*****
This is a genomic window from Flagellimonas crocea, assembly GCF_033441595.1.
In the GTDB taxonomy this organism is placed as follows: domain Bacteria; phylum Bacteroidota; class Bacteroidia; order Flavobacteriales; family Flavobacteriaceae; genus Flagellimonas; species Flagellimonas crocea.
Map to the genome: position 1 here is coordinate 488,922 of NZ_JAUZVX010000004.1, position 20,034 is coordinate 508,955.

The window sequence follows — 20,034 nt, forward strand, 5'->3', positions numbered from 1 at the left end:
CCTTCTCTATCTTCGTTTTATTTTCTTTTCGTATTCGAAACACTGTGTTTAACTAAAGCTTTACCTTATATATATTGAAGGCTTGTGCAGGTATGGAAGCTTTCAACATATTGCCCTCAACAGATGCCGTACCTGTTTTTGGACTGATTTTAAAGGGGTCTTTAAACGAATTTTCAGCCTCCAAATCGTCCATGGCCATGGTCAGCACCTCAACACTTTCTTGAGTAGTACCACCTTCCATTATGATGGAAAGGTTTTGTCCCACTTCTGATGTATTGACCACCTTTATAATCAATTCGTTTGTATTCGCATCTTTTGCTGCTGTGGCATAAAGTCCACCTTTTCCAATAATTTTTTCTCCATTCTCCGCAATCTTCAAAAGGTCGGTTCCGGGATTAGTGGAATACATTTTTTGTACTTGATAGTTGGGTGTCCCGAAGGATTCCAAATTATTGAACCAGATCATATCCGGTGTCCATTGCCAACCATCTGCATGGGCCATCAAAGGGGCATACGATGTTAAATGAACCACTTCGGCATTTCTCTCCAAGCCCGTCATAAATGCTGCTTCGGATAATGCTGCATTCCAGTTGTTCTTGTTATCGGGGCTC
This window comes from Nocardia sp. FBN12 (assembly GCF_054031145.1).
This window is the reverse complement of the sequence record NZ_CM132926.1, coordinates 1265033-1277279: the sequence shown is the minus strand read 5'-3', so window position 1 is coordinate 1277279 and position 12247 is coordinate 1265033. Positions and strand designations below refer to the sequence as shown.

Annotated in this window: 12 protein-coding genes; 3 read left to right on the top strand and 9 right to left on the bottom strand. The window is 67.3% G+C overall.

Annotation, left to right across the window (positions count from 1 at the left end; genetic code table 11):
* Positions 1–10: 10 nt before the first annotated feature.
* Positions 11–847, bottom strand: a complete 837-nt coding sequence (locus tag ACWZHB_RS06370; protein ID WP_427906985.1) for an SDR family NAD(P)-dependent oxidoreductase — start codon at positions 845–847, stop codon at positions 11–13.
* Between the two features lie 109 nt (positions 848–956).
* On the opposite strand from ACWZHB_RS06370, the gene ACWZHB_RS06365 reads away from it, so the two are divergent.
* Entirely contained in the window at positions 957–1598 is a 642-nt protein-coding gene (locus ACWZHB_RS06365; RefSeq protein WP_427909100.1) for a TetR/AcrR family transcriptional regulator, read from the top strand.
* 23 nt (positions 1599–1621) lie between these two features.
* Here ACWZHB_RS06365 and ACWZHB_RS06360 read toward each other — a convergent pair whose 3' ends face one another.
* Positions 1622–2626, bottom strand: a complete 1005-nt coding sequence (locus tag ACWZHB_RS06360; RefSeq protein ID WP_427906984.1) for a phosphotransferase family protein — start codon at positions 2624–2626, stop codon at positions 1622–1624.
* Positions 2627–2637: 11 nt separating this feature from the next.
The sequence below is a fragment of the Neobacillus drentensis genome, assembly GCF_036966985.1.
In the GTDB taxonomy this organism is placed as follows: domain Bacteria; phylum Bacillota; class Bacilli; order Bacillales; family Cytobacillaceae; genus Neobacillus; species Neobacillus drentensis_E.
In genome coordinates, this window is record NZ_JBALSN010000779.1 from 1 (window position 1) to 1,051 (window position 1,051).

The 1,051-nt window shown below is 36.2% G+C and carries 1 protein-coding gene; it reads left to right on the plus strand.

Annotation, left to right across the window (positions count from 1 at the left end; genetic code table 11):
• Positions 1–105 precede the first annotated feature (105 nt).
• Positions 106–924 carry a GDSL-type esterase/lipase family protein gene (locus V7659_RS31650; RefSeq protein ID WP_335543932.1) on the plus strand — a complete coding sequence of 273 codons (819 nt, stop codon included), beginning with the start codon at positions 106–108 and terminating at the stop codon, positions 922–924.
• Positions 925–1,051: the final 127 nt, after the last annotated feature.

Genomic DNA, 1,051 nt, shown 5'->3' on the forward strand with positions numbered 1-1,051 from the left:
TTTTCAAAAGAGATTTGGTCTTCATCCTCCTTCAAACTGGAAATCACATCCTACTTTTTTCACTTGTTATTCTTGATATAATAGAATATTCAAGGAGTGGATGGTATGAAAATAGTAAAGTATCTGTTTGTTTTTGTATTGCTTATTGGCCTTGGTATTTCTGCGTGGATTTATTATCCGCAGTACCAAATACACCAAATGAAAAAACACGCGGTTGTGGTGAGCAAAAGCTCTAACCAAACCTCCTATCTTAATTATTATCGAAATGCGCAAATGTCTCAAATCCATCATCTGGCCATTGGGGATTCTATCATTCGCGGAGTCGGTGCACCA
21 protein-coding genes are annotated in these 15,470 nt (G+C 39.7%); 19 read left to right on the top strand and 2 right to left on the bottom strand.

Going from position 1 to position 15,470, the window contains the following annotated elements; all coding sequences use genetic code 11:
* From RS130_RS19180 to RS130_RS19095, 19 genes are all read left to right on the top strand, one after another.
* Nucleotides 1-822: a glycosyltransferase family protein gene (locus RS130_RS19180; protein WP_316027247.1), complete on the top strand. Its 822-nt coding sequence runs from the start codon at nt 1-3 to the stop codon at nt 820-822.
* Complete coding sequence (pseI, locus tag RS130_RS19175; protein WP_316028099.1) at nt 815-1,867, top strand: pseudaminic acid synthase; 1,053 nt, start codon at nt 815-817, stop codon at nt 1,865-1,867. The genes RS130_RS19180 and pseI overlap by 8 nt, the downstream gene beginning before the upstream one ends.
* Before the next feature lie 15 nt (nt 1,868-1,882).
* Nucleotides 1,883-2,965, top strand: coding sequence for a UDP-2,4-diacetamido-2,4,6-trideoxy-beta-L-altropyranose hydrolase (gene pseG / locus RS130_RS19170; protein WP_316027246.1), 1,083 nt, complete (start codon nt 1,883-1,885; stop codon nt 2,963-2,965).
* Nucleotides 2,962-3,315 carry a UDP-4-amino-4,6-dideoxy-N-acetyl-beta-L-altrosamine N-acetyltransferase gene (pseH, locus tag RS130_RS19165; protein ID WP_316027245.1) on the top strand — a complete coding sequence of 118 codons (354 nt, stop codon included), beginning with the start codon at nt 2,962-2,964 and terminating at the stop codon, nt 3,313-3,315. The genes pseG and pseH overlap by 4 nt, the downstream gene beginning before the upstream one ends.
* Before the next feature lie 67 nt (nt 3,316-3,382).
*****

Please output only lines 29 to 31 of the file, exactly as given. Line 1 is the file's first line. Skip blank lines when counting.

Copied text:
21 protein-coding genes are annotated in these 15,470 nt (G+C 39.7%); 19 read left to right on the top strand and 2 right to left on the bottom strand.

Going from position 1 to position 15,470, the window contains the following annotated elements; all coding sequences use genetic code 11:
* From RS130_RS19180 to RS130_RS19095, 19 genes are all read left to right on the top strand, one after another.